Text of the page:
So steep are the streets descending to the harbor,-by flights of old mossy stone steps,-that looking down them to the azure water you have the sensation of gazing from a cliff. From certain openings in the main street-the Rue Victor Hugo-you can get something like a bird's-eye view of the harbor with its shipping. The roofs of the street below are under your feet, and other streets are rising behind you to meet the mountain roads. They climb at a very steep angle, occasionally breaking into stairs of lava rock, all grass-tufted and moss-lined.

The town has an aspect of great solidity: it is a creation of crag-looks almost as if it had been hewn out of one mountain fragment, instead of having been constructed stone by stone. Although commonly consisting of two stories and an attic only, the dwellings have walls three feet in thickness;-on one street, facing the sea, they are even heavier, and slope outward like ramparts, so that the perpendicular recesses of windows and doors have the appearance of being opened between buttresses. It may have been partly as a precaution against earthquakes, and partly for the sake of coolness, that the early colonial architects built thus;-giving the city a physiognomy so well worthy of its name,-the name of the Saint of the Rock.

And everywhere rushes mountain water,-cool and crystal clear, washing the streets;-from time to time you come to some public fountain flinging a silvery column to the sun, or showering bright spray over a group of black bronze tritons or bronze swans. The Tritons on the Place Bertin you will not readily forget;-their curving torsos might have been modelled from the forms of those ebon men who toil there tirelessly all day in the great heat, rolling hogsheads of sugar or casks of rum. And often you will note, in the course of a walk, little drinking-fountains contrived at the angle of a building, or in the thick walls bordering the bulwarks or enclosing public squares: glittering threads of water spurting through lion-lips of stone. Some mountain torrent, skilfully directed and divided, is thus perpetually refreshing the city,-supplying its fountains and cooling its courts.... This is called the Gouyave water: it is not the same stream which sweeps and purifies the streets.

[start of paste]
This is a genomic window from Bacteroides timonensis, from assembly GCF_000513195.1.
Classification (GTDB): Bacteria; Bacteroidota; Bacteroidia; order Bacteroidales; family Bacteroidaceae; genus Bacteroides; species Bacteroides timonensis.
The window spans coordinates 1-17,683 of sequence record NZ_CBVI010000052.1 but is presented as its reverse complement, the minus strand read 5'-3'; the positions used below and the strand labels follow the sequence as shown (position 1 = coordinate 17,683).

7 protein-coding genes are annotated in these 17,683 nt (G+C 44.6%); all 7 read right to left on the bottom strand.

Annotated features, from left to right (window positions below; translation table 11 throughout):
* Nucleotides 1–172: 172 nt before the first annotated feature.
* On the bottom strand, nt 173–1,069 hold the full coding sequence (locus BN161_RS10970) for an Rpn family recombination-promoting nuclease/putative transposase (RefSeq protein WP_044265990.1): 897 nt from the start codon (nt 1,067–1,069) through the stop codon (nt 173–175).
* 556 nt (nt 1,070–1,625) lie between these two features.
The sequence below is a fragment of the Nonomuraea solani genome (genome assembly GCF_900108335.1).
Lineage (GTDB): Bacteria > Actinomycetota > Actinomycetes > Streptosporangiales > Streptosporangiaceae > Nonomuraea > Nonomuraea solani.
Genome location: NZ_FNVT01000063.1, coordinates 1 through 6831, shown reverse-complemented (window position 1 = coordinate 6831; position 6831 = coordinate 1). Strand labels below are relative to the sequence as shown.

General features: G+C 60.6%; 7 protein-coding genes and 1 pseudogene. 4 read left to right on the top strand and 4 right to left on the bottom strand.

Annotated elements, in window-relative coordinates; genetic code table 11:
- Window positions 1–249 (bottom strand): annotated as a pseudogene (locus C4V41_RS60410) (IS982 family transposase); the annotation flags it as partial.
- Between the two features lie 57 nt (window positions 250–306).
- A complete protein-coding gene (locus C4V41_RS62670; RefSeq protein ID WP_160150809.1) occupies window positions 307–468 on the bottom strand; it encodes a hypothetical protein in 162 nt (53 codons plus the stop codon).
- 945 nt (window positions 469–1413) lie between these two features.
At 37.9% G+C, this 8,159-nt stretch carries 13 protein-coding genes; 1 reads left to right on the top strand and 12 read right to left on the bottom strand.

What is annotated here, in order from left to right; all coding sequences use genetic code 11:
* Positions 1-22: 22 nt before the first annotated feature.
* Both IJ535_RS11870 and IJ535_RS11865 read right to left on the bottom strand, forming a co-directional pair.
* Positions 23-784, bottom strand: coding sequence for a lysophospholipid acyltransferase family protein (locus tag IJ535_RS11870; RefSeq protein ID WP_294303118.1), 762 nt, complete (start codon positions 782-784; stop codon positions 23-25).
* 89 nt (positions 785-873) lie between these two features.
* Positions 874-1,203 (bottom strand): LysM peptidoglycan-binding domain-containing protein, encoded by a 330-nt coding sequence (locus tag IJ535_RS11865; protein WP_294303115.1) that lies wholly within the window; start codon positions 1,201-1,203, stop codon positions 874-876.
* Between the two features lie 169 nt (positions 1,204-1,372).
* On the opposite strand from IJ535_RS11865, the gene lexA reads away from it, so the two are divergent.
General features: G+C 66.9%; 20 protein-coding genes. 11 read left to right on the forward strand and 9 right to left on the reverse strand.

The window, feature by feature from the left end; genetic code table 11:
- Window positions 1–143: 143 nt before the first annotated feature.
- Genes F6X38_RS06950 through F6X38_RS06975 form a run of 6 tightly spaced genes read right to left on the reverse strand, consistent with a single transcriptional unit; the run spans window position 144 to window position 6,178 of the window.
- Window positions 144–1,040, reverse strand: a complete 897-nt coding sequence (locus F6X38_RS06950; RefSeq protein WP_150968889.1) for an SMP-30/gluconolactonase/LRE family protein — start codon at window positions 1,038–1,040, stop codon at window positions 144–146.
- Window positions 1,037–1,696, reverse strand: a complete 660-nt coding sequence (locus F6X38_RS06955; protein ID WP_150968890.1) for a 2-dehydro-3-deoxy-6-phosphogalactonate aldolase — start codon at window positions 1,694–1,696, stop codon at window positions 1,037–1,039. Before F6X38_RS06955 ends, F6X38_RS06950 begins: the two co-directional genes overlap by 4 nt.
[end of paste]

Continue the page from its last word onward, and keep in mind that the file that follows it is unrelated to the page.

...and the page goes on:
Picturesqueness and color: these are the particular and the unrivalled charms of St. Pierre. As you pursue the Grande Rue, or Rue Victor Hugo,-which traverses the town through all its length, undulating over hill-slopes and into hollows and over a bridge,-you become more and more enchanted by the contrast of the yellow-glowing walls to right and left with the jagged strip of gentian-blue sky overhead. Charming also it is to watch the cross-streets climbing up to the fiery green of the mountains behind the town. On the lower side of the main thoroughfare other streets open in wonderful bursts of blue-warm blue of horizon and sea. The steps by which these ways descend towards the bay are black with age, and slightly mossed close to the wall on either side: they have an alarming steepness,-one might easily stumble from the upper into the lower street. Looking towards the water through these openings from the Grande Rue, you will notice that the sea-line cuts across the blue space just at the level of the upper story of the house on the lower street-corner. Sometimes, a hundred feet below, you see a ship resting in the azure aperture,-seemingly suspended there in sky-color, floating in blue light. And everywhere and always, through sunshine or shadow, comes to you the scent of the city,-the characteristic odor of St. Pierre;-a compound odor suggesting the intermingling of sugar and garlic in those strange tropical dishes which creoles love....